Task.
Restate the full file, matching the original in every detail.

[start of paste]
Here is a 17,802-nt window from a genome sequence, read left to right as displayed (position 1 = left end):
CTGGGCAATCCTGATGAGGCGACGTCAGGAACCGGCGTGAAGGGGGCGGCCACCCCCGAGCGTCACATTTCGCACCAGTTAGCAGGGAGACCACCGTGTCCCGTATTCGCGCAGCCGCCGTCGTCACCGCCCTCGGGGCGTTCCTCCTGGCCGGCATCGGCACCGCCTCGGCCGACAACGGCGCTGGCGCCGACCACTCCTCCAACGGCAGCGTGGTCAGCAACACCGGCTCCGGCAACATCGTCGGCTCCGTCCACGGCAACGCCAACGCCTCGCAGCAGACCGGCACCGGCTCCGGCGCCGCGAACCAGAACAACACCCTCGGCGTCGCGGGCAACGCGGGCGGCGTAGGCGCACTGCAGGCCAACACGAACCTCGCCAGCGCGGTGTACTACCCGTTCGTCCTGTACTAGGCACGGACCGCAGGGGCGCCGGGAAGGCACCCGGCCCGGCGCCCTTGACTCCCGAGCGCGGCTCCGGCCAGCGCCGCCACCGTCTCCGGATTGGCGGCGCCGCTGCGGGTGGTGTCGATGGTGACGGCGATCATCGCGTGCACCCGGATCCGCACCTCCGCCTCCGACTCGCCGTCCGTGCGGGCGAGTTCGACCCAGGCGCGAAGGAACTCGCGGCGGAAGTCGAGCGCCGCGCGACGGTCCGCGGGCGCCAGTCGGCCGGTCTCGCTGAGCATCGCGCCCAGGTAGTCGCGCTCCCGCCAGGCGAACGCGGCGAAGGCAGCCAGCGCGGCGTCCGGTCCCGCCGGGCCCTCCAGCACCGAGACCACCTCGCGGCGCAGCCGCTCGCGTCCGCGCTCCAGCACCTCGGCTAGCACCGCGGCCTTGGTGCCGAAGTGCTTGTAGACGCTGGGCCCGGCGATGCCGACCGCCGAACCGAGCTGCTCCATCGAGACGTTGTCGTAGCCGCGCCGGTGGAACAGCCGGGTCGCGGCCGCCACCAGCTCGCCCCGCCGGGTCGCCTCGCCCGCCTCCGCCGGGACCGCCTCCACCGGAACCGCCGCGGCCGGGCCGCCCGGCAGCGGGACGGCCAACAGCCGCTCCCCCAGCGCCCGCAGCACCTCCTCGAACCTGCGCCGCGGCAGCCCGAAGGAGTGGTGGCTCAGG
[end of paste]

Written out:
Here is a 17,802-nt window from a genome sequence, read left to right as displayed (position 1 = left end):
CTGGGCAATCCTGATGAGGCGACGTCAGGAACCGGCGTGAAGGGGGCGGCCACCCCCGAGCGTCACATTTCGCACCAGTTAGCAGGGAGACCACCGTGTCCCGTATTCGCGCAGCCGCCGTCGTCACCGCCCTCGGGGCGTTCCTCCTGGCCGGCATCGGCACCGCCTCGGCCGACAACGGCGCTGGCGCCGACCACTCCTCCAACGGCAGCGTGGTCAGCAACACCGGCTCCGGCAACATCGTCGGCTCCGTCCACGGCAACGCCAACGCCTCGCAGCAGACCGGCACCGGCTCCGGCGCCGCGAACCAGAACAACACCCTCGGCGTCGCGGGCAACGCGGGCGGCGTAGGCGCACTGCAGGCCAACACGAACCTCGCCAGCGCGGTGTACTACCCGTTCGTCCTGTACTAGGCACGGACCGCAGGGGCGCCGGGAAGGCACCCGGCCCGGCGCCCTTGACTCCCGAGCGCGGCTCCGGCCAGCGCCGCCACCGTCTCCGGATTGGCGGCGCCGCTGCGGGTGGTGTCGATGGTGACGGCGATCATCGCGTGCACCCGGATCCGCACCTCCGCCTCCGACTCGCCGTCCGTGCGGGCGAGTTCGACCCAGGCGCGAAGGAACTCGCGGCGGAAGTCGAGCGCCGCGCGACGGTCCGCGGGCGCCAGTCGGCCGGTCTCGCTGAGCATCGCGCCCAGGTAGTCGCGCTCCCGCCAGGCGAACGCGGCGAAGGCAGCCAGCGCGGCGTCCGGTCCCGCCGGGCCCTCCAGCACCGAGACCACCTCGCGGCGCAGCCGCTCGCGTCCGCGCTCCAGCACCTCGGCTAGCACCGCGGCCTTGGTGCCGAAGTGCTTGTAGACGCTGGGCCCGGCGATGCCGACCGCCGAACCGAGCTGCTCCATCGAGACGTTGTCGTAGCCGCGCCGGTGGAACAGCCGGGTCGCGGCCGCCACCAGCTCGCCCCGCCGGGTCGCCTCGCCCGCCTCCGCCGGGACCGCCTCCACCGGAACCGCCGCGGCCGGGCCGCCCGGCAGCGGGACGGCCAACAGCCGCTCCCCCAGCGCCCGCAGCACCTCCTCGAACCTGCGCCGCGGCAGCCCGAAGGAGTGGTGGCTCAGG